CHICAGO -- The Orioles tried to slip out of Comiskey Park without waking anyone up yesterday, but it was not that simple. The final game of the three-game series turned into a slugging match, and the Chicago White Sox were still standing at the end.
It was an afternoon of extremes. The Orioles set a season high with 17 hits, but the White Sox came from behind twice to avert a weekend sweep with a 14-10 victory.
So, nobody's perfect. It would have been nice to go home 5-0 on the two-city road trip, but the Orioles will have to settle for the best record in the major leagues. They returned to Baltimore on top of the American League East and open a three-game series against the Oakland Athletics tonight at Camden Yards.
"You'll take four of five," manager Johnny Oates said. "I would have liked 5-0, but I'll take 4-1."
He might not have been so unselfish if someone had told him before the game that the club would score 10 runs on 17 hits on an afternoon when undefeated right-hander Ben McDonald was starting, but that's the kind of day it was.
McDonald isn't undefeated anymore. He pitched five innings and gave up seven runs on eight hits -- three of them home runs -- on the way to his first defeat since Aug. 28 of last year.
The ball was flying out of Comiskey Park right from the start. McDonald gave up home runs to Tim Raines and Robin Ventura in the first inning, then fell victim to a two-run shot by Frank Thomas in the fifth that wouldn't have left the field if center fielder Mike Devereaux had not helped it along.
"We had a chance to make one tough play and turn the game around and we didn't make it," Oates said.
Yes, it was that kind of day. McDonald tried to pitch around Thomas with a runner on base and two outs, but the big first baseman jumped on a high curveball and hit a line drive to deep center. The ball glanced off Devereaux's glove and skipped over the fence to give the White Sox the lead.
It was Thomas' second home run of the series and his ninth against the Orioles since the start of the 1991 season. Oates was saying before Friday's series opener that he hoped to figure out a way to contain Thomas, who had five hits in 11 at-bats in the series. Oates said he would be satisfied with just keeping the ball in the ballpark, but even that was not good enough yesterday.
That was the turning point, but the biggest offensive performances came from Raines and second baseman Steve Sax. Raines had four hits and a walk in five plate appearances and scored four times. Sax had two triples -- the second one a three-run game-breaker in the sixth -- and went on to tie a career high with five RBI.
McDonald didn't know what hit him. He gave up the homer to Raines on his second pitch of the game. Ventura followed with his second of the year an out later. The White Sox added two more runs in the third and three in the fifth before Oates went to his bullpen.
"I felt good," said McDonald, whose ERA jumped from 2.44 to 3.40 in the space of five innings. "I had a pretty good fastball and breaking ball, and I threw a lot of changeups. I could have gotten ahead on the count a little more often, but they just hit the ball today. They hit some good pitches. It just seemed like everything they hit was either in the hole or over the fence."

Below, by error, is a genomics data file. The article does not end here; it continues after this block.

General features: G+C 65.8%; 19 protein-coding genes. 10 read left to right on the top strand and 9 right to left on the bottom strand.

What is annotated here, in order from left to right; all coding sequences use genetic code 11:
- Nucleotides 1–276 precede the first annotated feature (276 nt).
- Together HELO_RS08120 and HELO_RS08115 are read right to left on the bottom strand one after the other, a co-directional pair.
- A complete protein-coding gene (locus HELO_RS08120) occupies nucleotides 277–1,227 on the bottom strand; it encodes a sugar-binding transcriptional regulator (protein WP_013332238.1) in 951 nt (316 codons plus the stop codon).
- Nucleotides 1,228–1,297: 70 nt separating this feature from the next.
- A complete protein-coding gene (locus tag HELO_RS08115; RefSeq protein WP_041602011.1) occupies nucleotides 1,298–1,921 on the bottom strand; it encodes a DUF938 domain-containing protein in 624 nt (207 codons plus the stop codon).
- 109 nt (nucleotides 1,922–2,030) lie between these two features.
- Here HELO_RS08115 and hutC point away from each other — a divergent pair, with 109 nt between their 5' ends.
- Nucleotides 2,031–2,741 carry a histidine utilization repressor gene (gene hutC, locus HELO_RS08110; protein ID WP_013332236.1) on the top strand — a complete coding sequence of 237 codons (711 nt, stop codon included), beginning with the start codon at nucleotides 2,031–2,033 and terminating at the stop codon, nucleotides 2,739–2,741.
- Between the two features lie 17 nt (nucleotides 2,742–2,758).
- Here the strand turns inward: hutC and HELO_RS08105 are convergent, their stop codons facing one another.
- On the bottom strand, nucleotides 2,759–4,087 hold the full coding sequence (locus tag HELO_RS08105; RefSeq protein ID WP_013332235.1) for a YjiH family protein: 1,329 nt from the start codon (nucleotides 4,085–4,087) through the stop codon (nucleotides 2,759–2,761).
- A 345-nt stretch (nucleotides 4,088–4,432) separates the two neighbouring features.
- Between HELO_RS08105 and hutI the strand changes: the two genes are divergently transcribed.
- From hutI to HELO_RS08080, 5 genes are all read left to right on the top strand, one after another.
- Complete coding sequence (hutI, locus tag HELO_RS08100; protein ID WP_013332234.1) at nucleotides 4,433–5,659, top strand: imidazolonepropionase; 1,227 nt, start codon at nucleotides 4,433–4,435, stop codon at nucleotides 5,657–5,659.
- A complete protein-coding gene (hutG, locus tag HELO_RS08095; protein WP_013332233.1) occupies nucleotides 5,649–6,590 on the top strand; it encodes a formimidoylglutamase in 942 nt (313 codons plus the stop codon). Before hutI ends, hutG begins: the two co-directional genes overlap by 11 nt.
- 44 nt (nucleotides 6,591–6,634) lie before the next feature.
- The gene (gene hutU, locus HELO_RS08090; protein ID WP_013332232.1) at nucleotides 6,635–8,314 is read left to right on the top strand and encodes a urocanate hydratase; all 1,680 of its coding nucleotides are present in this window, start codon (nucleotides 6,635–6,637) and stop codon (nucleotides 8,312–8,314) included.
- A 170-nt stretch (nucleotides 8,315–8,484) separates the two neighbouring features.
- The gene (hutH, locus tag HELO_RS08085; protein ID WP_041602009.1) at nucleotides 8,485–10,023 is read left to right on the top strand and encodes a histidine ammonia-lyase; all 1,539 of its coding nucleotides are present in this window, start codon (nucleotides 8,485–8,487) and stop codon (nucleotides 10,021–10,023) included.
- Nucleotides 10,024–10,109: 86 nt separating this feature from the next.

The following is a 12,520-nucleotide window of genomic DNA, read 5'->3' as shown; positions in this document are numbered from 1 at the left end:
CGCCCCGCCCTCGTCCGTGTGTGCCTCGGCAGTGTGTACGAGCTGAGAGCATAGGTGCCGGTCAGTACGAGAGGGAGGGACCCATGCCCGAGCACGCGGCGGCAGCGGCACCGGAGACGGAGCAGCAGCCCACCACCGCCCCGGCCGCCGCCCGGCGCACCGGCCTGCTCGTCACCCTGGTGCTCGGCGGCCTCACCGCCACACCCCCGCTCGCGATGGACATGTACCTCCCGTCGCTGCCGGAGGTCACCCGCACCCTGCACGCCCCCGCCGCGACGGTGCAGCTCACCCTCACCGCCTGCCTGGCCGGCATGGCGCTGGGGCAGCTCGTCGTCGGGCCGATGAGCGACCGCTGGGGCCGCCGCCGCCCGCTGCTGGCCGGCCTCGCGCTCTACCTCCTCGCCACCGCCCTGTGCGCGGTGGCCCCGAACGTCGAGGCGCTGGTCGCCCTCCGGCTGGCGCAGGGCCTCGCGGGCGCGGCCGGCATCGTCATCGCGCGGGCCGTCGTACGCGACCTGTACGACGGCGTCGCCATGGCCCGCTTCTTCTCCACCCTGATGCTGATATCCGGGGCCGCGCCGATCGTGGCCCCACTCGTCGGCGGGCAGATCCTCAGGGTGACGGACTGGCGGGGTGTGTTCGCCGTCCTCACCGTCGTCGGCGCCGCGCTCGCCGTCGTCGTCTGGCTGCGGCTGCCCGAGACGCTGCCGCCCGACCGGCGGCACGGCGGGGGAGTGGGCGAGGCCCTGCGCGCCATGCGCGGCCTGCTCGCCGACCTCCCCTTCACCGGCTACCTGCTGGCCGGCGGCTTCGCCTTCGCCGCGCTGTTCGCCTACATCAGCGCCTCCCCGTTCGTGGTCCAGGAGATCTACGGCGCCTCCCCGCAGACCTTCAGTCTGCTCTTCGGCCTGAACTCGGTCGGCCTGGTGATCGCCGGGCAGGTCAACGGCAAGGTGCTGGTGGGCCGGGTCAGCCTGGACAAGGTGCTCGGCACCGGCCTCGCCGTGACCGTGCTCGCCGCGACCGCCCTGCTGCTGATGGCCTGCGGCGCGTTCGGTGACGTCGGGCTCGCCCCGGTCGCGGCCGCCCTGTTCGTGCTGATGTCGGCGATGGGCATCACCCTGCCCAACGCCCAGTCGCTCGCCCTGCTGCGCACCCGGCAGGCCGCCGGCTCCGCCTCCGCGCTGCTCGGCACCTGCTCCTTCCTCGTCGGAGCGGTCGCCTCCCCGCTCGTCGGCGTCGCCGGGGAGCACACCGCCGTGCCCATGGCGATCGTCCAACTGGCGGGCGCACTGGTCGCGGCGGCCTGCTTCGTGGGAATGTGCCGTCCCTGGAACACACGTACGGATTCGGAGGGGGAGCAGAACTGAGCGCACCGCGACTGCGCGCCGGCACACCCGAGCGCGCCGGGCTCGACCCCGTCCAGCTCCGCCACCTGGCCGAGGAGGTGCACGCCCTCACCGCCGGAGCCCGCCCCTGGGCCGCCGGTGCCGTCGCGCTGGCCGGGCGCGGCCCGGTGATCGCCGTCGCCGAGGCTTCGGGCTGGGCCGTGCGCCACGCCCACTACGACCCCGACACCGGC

That about summed it up. Oates also said he could see nothing wrong with the way McDonald was throwing the ball, except what happened after he let go of it.
"I don't have the answer," Oates said. "I thought he had pretty good stuff today. Maybe it's just one of those days when you have to give them credit."
The Orioles fell behind 4-1 in the third inning, but they looked like they might take control of the game when Glenn Davis delivered a bases-loaded triple during a four-run fifth inning that put them in the lead.
Catcher Chris Hoiles had cut the the White Sox lead to two with his ninth home run of the season in the fourth, and the Orioles sent 10 men to the plate in the fifth. But the White Sox regained the lead on Thomas' home run and put together a five-run rally in the sixth that represented the biggest inning the Orioles have absorbed all year.
Oates tried to put a positive face on the afternoon, and why not? The Orioles completed a successful road trip and did not lay down after the White Sox broke open the game.
"The guys battled back and we were still whacking the ball against their ace [Bobby Thigpen] in the ninth inning," he said. "The guys were still in the game. They could have mailed it in, but they didn't. We'll be back out there tomorrow night."
McDonald fell from the ranks of the unbeaten, but he did not seem particularly discouraged, either.
"It was a crazy game all the way around," he said. "It was one of those games when no matter what you do, you're never out of the ballgame."
The only ones who were out of the game early were McDonald and White Sox starter Greg Hibbard, who combined to give up 13 runs in the first five innings. Right-hander Storm Davis took over for McDonald and was shelled for five runs in a third of an inning. Alan Mills didn't distinguish himself either, though he jTC survived the final 2 2/3 innings and gave up only one earned run.
The victory went to White Sox long man Donn Pall, who worked 3 1/3 innings in relief of Hibbard and gave up two runs on six hits. Thigpen finished -- presumably to get in some work -- but he needed a diving play by Joey Cora at second base to keep the ninth inning from getting interesting.